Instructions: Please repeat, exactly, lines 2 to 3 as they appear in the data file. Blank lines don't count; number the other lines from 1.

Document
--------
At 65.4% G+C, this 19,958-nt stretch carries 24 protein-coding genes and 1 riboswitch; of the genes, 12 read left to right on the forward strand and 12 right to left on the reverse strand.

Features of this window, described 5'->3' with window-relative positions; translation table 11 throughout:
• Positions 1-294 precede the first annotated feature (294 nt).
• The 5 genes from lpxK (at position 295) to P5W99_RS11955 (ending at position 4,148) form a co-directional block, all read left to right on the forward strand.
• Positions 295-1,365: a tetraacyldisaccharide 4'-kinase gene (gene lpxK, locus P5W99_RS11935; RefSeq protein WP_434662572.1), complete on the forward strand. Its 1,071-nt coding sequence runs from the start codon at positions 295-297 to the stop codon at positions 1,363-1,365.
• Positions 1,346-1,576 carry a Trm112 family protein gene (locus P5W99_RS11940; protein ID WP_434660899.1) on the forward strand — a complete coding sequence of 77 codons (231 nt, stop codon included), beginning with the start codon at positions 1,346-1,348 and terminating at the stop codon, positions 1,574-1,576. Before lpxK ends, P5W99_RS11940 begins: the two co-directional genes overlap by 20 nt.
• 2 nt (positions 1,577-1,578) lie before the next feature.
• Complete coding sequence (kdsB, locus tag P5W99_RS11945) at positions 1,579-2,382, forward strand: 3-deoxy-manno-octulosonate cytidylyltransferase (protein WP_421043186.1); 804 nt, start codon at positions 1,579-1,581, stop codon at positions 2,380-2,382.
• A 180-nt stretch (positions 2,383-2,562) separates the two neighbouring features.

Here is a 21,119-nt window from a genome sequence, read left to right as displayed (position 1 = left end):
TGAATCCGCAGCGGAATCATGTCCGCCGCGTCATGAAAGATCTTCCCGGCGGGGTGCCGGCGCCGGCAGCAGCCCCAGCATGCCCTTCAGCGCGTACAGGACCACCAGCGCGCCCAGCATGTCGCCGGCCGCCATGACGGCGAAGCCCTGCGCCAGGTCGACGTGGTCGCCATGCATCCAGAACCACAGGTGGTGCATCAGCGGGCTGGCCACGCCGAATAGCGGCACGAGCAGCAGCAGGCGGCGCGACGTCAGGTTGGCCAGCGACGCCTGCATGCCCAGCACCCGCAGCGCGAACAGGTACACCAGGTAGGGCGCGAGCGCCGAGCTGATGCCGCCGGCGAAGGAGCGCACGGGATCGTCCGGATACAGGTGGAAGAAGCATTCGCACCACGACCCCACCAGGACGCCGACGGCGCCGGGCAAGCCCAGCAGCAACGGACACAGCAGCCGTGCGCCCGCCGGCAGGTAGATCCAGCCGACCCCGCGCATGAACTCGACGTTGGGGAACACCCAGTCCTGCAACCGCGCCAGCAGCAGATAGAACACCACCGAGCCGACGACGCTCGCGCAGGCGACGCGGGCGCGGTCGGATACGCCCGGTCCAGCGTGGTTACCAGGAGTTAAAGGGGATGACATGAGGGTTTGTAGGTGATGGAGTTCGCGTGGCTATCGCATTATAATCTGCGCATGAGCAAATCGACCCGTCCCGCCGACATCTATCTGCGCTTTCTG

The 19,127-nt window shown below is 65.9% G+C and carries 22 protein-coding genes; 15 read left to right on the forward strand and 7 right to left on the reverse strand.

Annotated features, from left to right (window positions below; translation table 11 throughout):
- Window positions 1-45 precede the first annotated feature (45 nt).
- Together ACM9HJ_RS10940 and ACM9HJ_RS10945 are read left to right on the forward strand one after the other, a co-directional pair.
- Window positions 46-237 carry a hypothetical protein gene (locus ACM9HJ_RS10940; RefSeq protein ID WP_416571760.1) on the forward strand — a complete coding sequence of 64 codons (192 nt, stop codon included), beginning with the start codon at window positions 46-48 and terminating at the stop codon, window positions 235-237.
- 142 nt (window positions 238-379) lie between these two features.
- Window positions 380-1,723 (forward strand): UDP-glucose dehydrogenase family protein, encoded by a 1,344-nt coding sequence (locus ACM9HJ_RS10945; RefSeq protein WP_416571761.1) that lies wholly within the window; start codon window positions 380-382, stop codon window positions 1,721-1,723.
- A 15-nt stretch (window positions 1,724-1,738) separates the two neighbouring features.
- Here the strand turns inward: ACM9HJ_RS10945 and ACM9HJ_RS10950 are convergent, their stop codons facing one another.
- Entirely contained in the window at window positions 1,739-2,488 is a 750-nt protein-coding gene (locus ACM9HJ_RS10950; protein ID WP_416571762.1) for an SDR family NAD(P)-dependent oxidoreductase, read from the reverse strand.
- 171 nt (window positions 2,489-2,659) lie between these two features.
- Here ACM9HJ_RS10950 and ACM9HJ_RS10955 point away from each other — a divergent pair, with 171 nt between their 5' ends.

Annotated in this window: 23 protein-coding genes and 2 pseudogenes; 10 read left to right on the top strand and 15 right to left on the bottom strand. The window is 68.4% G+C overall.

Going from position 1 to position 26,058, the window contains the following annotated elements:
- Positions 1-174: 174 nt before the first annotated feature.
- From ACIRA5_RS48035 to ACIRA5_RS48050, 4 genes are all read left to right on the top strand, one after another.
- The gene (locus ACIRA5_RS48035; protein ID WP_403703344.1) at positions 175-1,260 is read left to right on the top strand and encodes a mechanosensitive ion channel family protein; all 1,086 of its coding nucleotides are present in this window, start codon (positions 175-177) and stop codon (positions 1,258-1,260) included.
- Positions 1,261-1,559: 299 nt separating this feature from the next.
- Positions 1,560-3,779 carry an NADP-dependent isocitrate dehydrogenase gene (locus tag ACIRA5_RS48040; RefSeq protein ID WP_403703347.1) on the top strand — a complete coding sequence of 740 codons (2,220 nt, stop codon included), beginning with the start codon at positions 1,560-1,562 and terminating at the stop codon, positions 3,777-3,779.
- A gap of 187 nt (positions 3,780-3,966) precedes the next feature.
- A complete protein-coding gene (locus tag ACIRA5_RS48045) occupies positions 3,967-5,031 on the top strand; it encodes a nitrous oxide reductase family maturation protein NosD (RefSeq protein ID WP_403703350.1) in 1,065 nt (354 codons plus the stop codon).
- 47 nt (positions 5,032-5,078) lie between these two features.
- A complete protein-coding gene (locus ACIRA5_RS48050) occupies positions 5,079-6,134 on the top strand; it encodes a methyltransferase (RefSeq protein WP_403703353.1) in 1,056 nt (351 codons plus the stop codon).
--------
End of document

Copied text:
Features of this window, described 5'->3' with window-relative positions; translation table 11 throughout:
• Positions 1-294 precede the first annotated feature (294 nt).